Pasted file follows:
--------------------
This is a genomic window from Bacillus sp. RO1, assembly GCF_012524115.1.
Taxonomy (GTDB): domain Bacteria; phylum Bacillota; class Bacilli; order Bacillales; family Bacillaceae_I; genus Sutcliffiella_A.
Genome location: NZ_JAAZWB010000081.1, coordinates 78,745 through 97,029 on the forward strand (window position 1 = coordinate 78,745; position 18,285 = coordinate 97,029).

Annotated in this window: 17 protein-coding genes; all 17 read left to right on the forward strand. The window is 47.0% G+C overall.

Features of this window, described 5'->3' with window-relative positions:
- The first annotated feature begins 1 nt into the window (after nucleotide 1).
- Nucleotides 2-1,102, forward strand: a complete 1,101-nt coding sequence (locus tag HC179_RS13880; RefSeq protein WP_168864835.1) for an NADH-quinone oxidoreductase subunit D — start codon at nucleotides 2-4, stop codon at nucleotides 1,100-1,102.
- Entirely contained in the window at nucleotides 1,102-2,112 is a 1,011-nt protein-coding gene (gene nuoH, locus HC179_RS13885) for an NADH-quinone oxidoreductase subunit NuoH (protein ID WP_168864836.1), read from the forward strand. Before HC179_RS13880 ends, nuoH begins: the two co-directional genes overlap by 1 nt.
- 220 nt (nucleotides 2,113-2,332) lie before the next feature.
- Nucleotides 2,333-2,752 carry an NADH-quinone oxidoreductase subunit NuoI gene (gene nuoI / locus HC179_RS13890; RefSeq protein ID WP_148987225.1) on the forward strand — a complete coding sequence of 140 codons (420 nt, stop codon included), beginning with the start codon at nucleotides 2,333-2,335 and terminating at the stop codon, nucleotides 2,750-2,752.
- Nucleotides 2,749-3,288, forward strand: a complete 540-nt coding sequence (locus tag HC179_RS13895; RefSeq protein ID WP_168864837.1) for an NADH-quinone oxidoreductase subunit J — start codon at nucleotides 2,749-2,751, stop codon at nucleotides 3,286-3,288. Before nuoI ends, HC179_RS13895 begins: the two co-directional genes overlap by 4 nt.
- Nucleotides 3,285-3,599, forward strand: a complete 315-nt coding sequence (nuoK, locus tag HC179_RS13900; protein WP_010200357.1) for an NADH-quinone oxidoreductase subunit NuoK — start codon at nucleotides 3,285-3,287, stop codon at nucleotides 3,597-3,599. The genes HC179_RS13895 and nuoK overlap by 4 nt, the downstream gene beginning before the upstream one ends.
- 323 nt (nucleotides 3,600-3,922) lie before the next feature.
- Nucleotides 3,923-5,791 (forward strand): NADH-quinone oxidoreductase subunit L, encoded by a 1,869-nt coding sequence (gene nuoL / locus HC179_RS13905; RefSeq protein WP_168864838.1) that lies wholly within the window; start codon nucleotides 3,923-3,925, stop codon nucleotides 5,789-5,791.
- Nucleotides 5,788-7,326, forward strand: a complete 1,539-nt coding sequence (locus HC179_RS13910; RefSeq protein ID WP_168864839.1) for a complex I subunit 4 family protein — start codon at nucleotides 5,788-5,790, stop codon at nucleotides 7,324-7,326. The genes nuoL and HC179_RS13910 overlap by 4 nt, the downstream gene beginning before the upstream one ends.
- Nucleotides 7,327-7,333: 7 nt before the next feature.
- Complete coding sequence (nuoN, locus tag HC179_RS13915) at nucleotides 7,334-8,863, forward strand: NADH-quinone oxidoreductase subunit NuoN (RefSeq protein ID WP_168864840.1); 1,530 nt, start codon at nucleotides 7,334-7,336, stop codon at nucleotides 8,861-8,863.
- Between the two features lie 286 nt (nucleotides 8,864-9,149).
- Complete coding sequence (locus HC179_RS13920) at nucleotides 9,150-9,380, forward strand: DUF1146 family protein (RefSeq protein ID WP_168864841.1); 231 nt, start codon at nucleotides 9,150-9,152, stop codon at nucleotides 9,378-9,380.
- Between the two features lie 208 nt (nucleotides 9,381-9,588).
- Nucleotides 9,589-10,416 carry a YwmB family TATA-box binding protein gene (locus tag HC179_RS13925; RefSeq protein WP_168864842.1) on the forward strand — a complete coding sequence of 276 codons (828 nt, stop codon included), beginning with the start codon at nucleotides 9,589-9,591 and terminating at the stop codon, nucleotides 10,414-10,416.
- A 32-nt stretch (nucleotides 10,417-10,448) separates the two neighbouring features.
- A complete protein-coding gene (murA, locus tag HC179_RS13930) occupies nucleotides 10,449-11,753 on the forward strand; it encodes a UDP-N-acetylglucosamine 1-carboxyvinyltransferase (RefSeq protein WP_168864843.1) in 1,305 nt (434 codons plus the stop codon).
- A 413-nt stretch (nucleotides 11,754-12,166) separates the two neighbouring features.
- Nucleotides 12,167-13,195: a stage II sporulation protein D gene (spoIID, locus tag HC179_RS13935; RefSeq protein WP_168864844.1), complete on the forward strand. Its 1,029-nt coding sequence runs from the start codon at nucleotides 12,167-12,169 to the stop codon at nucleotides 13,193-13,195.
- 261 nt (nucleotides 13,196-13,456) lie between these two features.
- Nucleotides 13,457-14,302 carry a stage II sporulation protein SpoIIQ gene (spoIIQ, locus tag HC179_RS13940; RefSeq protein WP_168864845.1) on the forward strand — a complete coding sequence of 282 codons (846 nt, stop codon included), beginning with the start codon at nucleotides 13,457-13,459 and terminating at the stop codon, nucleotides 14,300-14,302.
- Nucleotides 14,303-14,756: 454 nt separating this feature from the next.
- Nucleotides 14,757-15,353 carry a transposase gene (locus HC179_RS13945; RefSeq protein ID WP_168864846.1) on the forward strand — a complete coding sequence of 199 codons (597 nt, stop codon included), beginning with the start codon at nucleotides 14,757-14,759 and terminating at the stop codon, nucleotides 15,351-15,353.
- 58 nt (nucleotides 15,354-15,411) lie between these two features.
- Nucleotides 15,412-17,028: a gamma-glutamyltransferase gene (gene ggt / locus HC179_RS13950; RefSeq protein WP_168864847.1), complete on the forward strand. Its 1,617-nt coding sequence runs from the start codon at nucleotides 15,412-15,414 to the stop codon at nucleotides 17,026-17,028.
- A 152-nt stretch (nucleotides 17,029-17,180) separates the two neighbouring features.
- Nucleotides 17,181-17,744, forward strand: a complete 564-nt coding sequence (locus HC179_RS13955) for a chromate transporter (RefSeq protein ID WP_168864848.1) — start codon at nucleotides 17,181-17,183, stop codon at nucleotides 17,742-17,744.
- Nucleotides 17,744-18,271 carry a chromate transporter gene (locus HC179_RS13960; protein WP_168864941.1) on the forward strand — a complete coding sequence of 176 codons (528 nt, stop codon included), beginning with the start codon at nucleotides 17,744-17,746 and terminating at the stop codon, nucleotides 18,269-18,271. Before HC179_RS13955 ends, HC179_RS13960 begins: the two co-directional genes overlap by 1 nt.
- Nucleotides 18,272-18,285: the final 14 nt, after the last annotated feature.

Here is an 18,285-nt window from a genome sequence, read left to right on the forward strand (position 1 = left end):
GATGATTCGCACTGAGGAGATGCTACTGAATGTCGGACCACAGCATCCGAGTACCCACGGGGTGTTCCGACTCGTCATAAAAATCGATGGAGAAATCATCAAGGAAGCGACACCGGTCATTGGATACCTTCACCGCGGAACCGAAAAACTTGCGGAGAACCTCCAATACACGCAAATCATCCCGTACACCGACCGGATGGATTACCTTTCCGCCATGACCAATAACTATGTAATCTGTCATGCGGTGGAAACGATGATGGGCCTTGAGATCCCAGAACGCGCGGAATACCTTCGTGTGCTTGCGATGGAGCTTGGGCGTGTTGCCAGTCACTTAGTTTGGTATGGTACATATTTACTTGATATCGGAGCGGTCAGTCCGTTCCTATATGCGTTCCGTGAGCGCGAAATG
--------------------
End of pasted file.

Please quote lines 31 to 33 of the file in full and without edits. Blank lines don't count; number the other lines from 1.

- Nucleotides 15,412-17,028: a gamma-glutamyltransferase gene (gene ggt / locus HC179_RS13950; RefSeq protein WP_168864847.1), complete on the forward strand. Its 1,617-nt coding sequence runs from the start codon at nucleotides 15,412-15,414 to the stop codon at nucleotides 17,026-17,028.
- A 152-nt stretch (nucleotides 17,029-17,180) separates the two neighbouring features.
- Nucleotides 17,181-17,744, forward strand: a complete 564-nt coding sequence (locus HC179_RS13955) for a chromate transporter (RefSeq protein ID WP_168864848.1) — start codon at nucleotides 17,181-17,183, stop codon at nucleotides 17,742-17,744.